Statistical data on the flow of migrants and refugees around the world is drawn from regularly by International press and policymakers. HTiL has included statistics in our resources pages. How accurate the information on the flow of people is, how recent it is, and its apolitical interpretation, are crucial for setting evidence-based policy around the world.
When we use the term statistical data, we are suggesting that information has been gathered, organized and interpreted by experts in their field. Researchers often use polls, surveys, and questionnaires to gather information. In addition to being a branch of mathematics in quantitative research, statistics often involves using large data samples. Sharing research results through numbers and percentages, allows people to interpret findings in accessible ways. Statistics are often used in areas such as human development, community health, marketing, economics and political science.
Consider candyfloss and the candy floss machine, which has been used by scientists to ‘build scaffolds for growing cells in’. The data findings were released and the research and its statistical values were used to discuss The Amazing Chemistry of Candyfloss for an article about food. Once statistics are published, they can be used by people and organisations in endless ways.
How accurate is the data about migrants & refugees movement?
Objective analysis is fact-based and considered to be measurable and observable. Migrants and refugees move through diplomatically and economically sensitive situations as do the figures associated with them. The countries that refugees move through also classify refugees in their own unique ways. Definitions of refugees, migrants and asylum seekers depend on the type of assessment procedures in a specific country. How people are classified directly affects the type of data that is made available.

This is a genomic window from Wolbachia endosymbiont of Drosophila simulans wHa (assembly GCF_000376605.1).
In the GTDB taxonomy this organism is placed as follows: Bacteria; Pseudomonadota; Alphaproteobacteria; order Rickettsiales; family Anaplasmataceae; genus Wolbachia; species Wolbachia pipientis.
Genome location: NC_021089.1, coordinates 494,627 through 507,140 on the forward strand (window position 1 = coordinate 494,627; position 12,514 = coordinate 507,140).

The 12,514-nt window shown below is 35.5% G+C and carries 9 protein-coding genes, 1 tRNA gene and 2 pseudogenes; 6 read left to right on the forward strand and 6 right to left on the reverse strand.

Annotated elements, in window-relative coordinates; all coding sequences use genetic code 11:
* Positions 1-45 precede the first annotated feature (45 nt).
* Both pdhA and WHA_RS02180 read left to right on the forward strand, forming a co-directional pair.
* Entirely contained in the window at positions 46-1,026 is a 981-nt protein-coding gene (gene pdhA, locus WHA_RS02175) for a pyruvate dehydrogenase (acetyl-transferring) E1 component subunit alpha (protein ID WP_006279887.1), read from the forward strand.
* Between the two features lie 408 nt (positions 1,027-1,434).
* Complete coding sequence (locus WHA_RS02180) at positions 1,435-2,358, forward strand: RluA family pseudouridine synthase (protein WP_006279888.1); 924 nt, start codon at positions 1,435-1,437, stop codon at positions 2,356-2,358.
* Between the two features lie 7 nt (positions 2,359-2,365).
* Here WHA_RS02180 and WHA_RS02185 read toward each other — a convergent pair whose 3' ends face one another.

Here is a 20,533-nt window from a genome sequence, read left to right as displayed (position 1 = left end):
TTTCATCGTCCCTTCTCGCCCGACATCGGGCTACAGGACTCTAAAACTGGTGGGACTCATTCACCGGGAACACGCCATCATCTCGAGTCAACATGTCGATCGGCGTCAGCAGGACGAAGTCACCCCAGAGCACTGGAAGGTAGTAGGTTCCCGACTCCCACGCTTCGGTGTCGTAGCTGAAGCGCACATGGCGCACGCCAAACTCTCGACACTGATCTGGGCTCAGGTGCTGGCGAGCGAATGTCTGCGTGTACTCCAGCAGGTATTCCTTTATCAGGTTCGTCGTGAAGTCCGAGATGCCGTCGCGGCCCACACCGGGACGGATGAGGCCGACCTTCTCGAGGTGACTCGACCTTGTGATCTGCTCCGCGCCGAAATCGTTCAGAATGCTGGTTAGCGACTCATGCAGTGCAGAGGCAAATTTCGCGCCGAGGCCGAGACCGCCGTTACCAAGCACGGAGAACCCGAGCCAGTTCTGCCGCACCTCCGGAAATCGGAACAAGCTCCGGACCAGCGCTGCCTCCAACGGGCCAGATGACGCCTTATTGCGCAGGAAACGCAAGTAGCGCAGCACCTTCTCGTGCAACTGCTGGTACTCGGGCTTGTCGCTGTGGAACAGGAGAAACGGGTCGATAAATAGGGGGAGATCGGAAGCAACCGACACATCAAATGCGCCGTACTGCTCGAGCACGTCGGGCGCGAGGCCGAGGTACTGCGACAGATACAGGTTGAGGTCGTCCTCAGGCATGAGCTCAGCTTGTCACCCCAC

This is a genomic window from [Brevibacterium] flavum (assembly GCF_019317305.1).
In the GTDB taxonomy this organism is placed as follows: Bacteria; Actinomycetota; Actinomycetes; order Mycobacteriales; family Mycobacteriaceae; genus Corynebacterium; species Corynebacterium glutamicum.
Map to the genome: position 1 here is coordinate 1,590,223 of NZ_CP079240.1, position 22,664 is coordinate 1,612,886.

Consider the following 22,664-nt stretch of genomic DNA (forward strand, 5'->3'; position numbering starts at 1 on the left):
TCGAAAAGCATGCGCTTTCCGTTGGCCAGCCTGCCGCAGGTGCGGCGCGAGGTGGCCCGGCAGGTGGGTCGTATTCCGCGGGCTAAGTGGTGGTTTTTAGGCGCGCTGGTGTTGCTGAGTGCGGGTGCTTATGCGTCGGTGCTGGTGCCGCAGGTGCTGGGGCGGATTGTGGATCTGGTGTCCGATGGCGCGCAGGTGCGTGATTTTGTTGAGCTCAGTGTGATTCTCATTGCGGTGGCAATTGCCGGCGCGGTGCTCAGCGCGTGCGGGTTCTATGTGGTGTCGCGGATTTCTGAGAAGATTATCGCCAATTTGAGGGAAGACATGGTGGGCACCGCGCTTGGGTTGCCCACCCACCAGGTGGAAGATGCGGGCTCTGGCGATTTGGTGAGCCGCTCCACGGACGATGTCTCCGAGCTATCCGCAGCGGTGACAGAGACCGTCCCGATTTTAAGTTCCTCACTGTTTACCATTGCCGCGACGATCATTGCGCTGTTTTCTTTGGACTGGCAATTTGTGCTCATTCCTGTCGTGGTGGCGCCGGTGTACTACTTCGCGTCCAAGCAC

As recent as 2015, ‘the European Union’s border guards issued an exaggerated estimate of migration figures for the first nine months of 2015’. Headlines such as “710,000 migrants entered EU in first nine months of 2015” were reported in the press. These figures were contested by a social scientist Nando Sigona. In addition to being an expert on refugees and migration at the University of Birmingham, Sigona highlighted the discrepancies in the data relating to the headlines. Misinformation in this way, allows statistics to be used by people or organisations around the world to meet their own agendas.
Global Migration Data Analysis Center
To combat misinformation the Global Migration Data Analysis Center (GMDAC) was created by the IOM in Berlin in 2015. The aims of GMDAC are to share and communicate data on economic migrants and refugees in more effective ways. One of the ways they aim to achieve this is through their data portal. A function that gathers and analyses various data on economic migrants and refugees into one place.
What are the migrant flow statistics for Europe? Statistics from 29th July 2018 suggest that 71,459 migrants arrived in Europe in 2018. Of these figures, 57,571 people arrived by sea and 13,888 by land. Over 1,500 people are dead or missing in the Mediterranean so far this year. How accurate can the data about migrants and refugees movement be ?